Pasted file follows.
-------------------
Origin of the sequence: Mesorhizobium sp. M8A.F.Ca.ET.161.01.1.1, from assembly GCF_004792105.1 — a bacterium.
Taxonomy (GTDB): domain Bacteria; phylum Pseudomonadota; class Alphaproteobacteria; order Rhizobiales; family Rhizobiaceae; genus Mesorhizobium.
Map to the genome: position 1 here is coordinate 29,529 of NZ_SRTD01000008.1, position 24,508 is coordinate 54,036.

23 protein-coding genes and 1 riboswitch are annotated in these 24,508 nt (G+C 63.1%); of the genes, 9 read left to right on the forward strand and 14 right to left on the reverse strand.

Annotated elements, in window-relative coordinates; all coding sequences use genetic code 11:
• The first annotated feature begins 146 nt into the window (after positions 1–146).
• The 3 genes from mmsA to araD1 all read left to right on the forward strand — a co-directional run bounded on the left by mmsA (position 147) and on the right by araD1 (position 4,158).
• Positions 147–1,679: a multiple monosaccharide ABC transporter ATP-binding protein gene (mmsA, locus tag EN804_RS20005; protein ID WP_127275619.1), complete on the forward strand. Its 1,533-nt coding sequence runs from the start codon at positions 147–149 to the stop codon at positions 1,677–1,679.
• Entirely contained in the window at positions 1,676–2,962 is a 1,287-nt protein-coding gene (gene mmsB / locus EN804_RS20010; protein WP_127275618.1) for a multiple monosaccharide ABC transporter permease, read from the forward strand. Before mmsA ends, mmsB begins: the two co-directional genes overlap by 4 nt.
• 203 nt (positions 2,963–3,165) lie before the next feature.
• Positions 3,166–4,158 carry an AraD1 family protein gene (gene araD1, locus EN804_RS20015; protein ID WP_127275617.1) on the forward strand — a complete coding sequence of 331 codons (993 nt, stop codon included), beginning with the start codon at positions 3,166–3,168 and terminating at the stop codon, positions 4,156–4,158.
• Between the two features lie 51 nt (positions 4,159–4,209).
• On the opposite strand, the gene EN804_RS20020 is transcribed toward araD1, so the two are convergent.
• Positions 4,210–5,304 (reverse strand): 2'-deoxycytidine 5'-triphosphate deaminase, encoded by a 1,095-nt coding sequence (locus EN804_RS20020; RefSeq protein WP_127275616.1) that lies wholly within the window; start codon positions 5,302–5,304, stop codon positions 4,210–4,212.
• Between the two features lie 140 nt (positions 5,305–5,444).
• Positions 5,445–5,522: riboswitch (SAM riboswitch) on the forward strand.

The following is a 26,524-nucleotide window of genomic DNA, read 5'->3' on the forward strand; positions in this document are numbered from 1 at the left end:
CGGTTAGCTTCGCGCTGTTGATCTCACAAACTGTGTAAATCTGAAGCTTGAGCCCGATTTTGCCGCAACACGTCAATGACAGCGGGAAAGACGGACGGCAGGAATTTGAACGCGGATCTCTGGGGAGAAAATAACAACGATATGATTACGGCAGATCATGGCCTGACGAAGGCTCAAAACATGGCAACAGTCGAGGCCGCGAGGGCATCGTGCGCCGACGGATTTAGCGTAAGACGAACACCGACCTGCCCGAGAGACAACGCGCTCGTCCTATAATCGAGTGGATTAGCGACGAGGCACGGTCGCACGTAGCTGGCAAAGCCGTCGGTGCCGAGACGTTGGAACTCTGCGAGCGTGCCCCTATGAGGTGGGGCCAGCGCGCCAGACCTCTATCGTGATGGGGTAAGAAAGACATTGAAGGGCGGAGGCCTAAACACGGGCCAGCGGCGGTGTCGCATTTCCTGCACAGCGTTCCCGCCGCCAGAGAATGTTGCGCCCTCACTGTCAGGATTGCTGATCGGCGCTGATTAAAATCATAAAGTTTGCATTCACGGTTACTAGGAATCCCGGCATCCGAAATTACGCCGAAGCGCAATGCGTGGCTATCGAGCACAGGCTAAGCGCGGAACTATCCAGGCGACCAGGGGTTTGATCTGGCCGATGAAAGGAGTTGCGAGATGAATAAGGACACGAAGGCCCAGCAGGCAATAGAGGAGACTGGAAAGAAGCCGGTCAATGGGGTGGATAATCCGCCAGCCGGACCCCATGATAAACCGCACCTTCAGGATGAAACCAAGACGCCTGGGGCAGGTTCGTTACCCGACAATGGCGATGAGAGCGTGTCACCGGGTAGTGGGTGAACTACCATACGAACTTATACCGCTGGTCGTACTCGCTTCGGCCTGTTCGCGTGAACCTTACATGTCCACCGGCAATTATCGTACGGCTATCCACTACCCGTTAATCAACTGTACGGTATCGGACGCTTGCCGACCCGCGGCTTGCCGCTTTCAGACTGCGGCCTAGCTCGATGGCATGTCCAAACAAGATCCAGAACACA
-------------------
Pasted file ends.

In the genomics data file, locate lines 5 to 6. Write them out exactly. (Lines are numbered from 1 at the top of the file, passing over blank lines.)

Annotated elements, in window-relative coordinates; all coding sequences use genetic code 11:
• The first annotated feature begins 146 nt into the window (after positions 1–146).